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LAETU5 Posts: 1,405
2/3/12 2:57 P

I have a skin allergy to dye (especially red dye) that can be bad when it flares up after repeat my laundry detergent etc is dye free.

I try to avoid dye in foods because I figure if I'm allergic on the outside that it probably isn't a good idea to ingest it. I use to break out if I ate red twizzlers but grew out of far as I know, I don't really like them anymore so it's been a while. Plus, I heard that some kinds of the lake dyes were connected to cancer; don't know if it is true but since dye isn't necessary I'll pass if I notice it is in something.

I will on very rare occasion use food coloring for frosting or something like that...but that's like once or twice a year.

Oh, and I wouldn't snub a resource just because it came from the's at least worth looking at and you can figure out more sources to check from there.

I've never heard of dyes on fruit but have heard about them being waxed. I think if you buy organic they can't do that or it would at least have to be a natural dye.

CLEVENT SparkPoints: (0)
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2/3/12 2:09 P

Great points.

My philosophy is avoiding processed foods. This eliminates dyes out of the equation.

1) If something grows on the plant: Eat it
2) If something is made in the plant: Do not eat it.
3) If 1&2 mixed: Do not eat it.

EMILYJVG SparkPoints: (10,725)
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2/3/12 2:03 P

Don't buy it. The government stinks at Education, retirement plans, foreign affairs and drug approval system. Why would I feel confident in their Food management. They cannot evaluate all the effects of synthetic and natural substances on all individuals or even groups of individuals. Why are we adding chemicals that only enhance the appearance of our food? They could be dangerous we just don't have enough "documented scientific" information that says they are. I know many that swear that these dyes have strong negative impact on their kids. Even my mother-in-law 30 years ago noticed that her kid went berserk after consuming too much red dye. Sometimes these things are subjective sometimes they are common sense. From the article by the FDA:

"Color additives are used in foods for many reasons: 1) to offset color loss due to exposure to light, air, temperature extremes, moisture and storage conditions; 2) to correct natural variations in color; 3) to enhance colors that occur naturally; and 4) to provide color to colorless and "fun" foods. Without color additives, colas wouldn't be brown, margarine wouldn't be yellow and mint ice cream wouldn't be green. Color additives are now recognized as an important part of practically all processed foods we eat."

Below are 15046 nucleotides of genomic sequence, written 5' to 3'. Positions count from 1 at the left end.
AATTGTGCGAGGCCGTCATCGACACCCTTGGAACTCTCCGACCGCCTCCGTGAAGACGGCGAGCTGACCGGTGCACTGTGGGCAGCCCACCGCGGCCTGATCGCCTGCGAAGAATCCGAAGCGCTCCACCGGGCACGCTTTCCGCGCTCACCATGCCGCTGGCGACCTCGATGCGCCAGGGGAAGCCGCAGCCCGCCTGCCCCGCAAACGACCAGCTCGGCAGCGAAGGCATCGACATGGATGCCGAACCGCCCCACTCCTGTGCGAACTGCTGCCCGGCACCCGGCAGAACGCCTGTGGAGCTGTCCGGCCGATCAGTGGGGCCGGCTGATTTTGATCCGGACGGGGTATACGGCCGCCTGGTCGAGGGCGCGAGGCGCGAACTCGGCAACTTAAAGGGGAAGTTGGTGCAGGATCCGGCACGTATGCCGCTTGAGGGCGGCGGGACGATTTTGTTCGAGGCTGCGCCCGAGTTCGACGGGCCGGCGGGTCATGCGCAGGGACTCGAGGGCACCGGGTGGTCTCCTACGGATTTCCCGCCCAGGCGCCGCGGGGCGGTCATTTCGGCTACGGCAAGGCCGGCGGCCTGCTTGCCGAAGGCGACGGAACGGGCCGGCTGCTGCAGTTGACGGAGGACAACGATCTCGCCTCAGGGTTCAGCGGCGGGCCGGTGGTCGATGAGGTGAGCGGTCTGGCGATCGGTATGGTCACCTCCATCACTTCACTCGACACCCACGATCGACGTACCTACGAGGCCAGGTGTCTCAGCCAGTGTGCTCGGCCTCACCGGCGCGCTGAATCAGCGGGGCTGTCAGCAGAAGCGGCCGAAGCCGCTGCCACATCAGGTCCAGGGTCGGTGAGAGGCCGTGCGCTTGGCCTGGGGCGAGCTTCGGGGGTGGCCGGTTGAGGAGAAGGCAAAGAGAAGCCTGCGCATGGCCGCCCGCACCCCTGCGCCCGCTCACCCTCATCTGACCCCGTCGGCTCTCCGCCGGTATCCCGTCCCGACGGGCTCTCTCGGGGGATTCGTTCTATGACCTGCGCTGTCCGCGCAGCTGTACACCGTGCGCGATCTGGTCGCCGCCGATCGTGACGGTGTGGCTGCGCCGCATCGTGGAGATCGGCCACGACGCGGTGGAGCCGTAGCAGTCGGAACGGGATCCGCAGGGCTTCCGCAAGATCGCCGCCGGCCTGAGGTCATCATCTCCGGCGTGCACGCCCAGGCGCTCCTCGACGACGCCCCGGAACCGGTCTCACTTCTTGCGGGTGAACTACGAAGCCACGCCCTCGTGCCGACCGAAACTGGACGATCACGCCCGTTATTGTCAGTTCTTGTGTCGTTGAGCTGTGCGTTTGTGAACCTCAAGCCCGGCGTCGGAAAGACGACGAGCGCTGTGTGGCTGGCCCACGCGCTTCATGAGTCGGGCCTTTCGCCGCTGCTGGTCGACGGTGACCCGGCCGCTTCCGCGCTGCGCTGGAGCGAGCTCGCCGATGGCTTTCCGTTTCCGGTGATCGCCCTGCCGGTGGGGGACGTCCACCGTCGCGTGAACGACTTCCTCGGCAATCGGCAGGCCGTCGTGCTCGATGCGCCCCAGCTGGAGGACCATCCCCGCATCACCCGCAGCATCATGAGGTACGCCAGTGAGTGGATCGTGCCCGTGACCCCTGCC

My comments: 1. Don't we want to be able to determine freshness of the items we are purchasing? Doesn't the nutrients in foods diminish the older they are? Why would we want companies to enhance the look of a food to fool consumers as to the condition and freshness of the item? 2. Are not "natural variations" in foods a good litmus test as to their ripeness, nutritiousness, as well as freshness. Colors have always been good determiners of the nutritiousness of foods. We teach our kids to, "Eat the rainbow" everyday and yet they could count that Red Hot candy in their diet. Wouldn't the darker the green spinach was mean that it had greater amount of healthy Chlorophyll? How can consumers decide if they are purchasing and eating Fresh, Ripe and Nutritious foods if manufactures are adding artificial colors to mask these detectors? 3. Okay so there is the, "Fun" factor. I get that, but isn't obese America so obsessed with, "Fun" eating. Eating for entertainment rather then for fuel. Eating can be fun yes. But lets teach our kids that FLAVOR is a great way to make eating fun. Also,there are so many healthy and colorful things to eat for, "Fun." Why do we have to add a potentially harmful and useless chemical?

Why are color additives an, "important part of practically all processed foods we eat."? Just another good reason not to eat processed foods!

My friend told me a story once that to me was very telling. She living in an international community in NYC while her husband was in graduate school. One of her neighbors was from an impoverished country. I don't remember exactly which one. My Friend developed a relationship with this woman and in their conversation decided to show each other how to make foods from their respective cultures. The women showed my friend how to make some soup. She added her beans or rice and said, "For the gut" and then threw in some spinach and said, "For color, so the kids will eat it!" What an opposite thought from America. Our kids are inundated by colorless and processed foods. How many kids do you know who will only eat plain spaghetti noodles or plain rice because they, "Don't like vegetables etc..." Manufacturers are now resorting to fake colors and fake flavors so they can sell more of their nutritionless foods to the America masses.

2/3/12 12:46 P

This link will take you to one of the most complete reviews on this subject, it also covers food additives as well as the food dyes.

Hope you find it helpful.
Dietitian Becky

EMILYJVG SparkPoints: (10,725)
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Posts: 38
2/3/12 12:16 P

Anyone have thoughts on this. I know that that dyes can significantly effect Children. What about metabolism? Anyone notice a difference when they have removed dyes from their diet? Did you know that they sometimes add dyes to fresh fruit to enhance their appeal? How can I find where these dyes are and how to avoid them?

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